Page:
Wiseco Rider Chase Sexton and GEICO Honda Clinch 250SX East Supercross Title

May 8, 2019 / by Matt Klug

GEICO Honda’s Chase Sexton closed the deal Saturday night before a raucous, sold-out Las Vegas crowd and rode a fourth-place finish to his first Monster Energy AMA Supercross, an FIM World Championship, Eastern Regional 250SX Class Championship.

Sexton 1

Sexton, who picked up his first professional victory one week ago in East Rutherford, N.J., came into the final points race of the season with a nine-point cushion, looking to jockey last week’s winning momentum into a championship.  

Despite the obvious pressures that go hand-in-hand with racing for such a prestigious title at a young age, the 19-year-old Wiseco-sponsored rider kept his composure, performed like a seasoned veteran and brought home the hardware.

Sexton came off a win in New Jersey and stayed consistent under the pressure to make it happen at the finale in Vegas.

“It feels super good,” said a beaming Sexton in the post-race press conference. “It hasn’t really sunk in yet but being only 19-years-old and winning my first Supercross championship is unbelievable. That was the longest 15 minutes-plus-one (lap) I’ve ever done. The track was gnarly but to do this for myself and for the team feels awesome. It couldn’t have happened any better.”

Sexton, who finished his 2019 Supercross campaign with 193 points, logged one win, four top-two and seven top- three finishes in nine races. The Illinois native won four heat races, earned seven podiums and never finished outside the top five. Still, with less than 10 points separating Sexton from his closest title competitor, the rider of the No. 23 Honda CRF250R knew the 2019 championship was anything but a foregone conclusion.

"That was the longest 15 minutes-plus-one I've ever done." - Chase

“I was just focusing on my race,” added Sexton who won the 250SX East Class heat race earlier in the day. “I was trying to go forward as best I could and still stay out of the carnage. I didn’t want to do anything too crazy or make a dumb mistake. It became really hard to decide if what I was doing was a good move or a bad move to go for it. I’m pretty proud of how I handled it. I didn’t know where Justin (championship contender Justin Cooper) was. I just knew he wasn’t in front of me and that’s all I cared about.”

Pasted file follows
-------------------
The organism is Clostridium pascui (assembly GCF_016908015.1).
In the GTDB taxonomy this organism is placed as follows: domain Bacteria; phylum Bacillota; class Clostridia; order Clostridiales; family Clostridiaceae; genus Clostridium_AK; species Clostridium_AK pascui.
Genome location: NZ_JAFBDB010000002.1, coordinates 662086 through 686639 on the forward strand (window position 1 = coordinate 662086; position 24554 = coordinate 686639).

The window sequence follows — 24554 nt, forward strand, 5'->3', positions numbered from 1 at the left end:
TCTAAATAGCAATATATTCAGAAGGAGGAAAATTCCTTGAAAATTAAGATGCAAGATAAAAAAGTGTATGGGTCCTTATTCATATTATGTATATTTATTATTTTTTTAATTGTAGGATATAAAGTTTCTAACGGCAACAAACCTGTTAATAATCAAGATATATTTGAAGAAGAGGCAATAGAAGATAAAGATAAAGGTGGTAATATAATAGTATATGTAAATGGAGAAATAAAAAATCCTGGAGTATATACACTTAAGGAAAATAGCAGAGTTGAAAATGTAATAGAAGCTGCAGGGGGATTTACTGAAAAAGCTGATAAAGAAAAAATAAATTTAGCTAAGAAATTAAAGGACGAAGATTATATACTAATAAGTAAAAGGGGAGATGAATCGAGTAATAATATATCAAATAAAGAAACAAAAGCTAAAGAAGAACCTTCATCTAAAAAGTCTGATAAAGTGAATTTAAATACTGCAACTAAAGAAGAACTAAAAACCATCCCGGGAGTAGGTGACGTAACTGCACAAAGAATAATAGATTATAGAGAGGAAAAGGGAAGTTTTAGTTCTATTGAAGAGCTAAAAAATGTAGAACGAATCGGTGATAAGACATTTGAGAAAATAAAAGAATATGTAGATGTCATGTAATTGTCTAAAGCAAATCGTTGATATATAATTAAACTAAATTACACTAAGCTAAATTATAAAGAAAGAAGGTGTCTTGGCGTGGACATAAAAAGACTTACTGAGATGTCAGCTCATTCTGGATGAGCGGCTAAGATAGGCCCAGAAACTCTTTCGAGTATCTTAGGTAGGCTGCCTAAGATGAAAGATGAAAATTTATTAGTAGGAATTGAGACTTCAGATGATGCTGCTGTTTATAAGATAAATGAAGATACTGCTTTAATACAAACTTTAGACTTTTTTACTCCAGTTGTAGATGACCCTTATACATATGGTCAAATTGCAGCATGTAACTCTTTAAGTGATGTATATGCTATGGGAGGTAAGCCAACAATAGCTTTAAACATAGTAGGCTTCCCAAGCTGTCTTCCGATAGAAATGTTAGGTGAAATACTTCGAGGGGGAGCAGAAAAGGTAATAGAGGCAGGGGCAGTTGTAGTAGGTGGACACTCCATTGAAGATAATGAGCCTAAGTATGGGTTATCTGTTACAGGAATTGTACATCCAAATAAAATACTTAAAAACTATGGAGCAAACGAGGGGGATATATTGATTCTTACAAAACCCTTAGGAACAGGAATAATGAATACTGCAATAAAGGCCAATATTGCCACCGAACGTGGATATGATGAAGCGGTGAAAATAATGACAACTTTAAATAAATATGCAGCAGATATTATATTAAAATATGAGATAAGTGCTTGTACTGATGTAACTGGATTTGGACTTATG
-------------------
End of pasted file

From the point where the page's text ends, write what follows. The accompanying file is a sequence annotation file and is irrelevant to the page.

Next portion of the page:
Sexton 2While only one GEICO Honda rider left Las Vegas with the title, two others notched podium finishes in the season finale. R.J. Hampshire, who snagged the holeshot in both his heat race and the main event, finished second to eventual race winner and Western Regional 250SX Class Champion Dylan Ferrandis. Sexton’s fellow GEICO Honda teammate Cameron McAdoo came home third. Over 10 rounds, Hampshire rode one podium finish and five top fours into a fourth-place finish in the season-ending 250SX West Class points.


“Was a really cool day for my whole team,” explained Hampshire. “I rode well in practice and felt like my bike was working good. Got the holeshot in the heat and also the main. I struggled bad in the first half of the main and really had to take a couple steps back to regroup and figure out what I needed to change. For once, I actually felt like a veteran and made a pretty smart call. I even let Chase by because I was getting so sketchy and I didn’t want to end up going down and taking him out with me. I followed him for a couple laps to hopefully learn something in the whoops. It started coming together then I saw my pit board said ‘4 laps, all out.’ I went for it and it paid off. I was able to get to second. Really happy to see the team have so much success on the night!”

RJ Hampshire rode a smart race and finished the main in P2.

Across the paddock, in the premier 450SX Class pits, Team Honda HRC’s Ken Roczen and Cole Seely finished fourth and sixth, respectively. While neither Roczen nor Seely broke through for a win in 2019, both riders were upbeat following the 17th and final Supercross race of the season.

“I’m pretty happy with how Las Vegas went,” commented Roczen. “I struggled in the heat (race), but we went back to an earlier setting and things were a lot better in the main. I still didn’t get the best start, but made some passes pretty quick, working my way into fourth. I actually felt good throughout the whole race and didn’t lose steam, which is what I’ve been fighting a lot this season. We’re still trying to fully figure out what was or is going on, but it seems to be a little better than before. I’m so happy to make it through a whole supercross season and am looking forward to heading into outdoors.”

rs3_2434With only two weeks separating the end of the Monster Energy Supercross season from the beginning of the Lucas Oil Pro Motocross Championship, there won’t be much downtime as teams prepare for the rigors of the 12-race outdoor schedule.

The first moto from the Bell Helmets Hangtown Motocross Classic from Prairie City SVRA in Sacramento, Calif., will be televised live on MAVTV Sat., May 18 beginning at 4 p.m. Eastern Daylight Time, 1 p.m., Pacific. Television coverage for the second moto will shift to NBCSN at 6 p.m. EDT, 3 p.m., Pacific.

Topics: NEWS, featured, Powersports

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Written by Matt Klug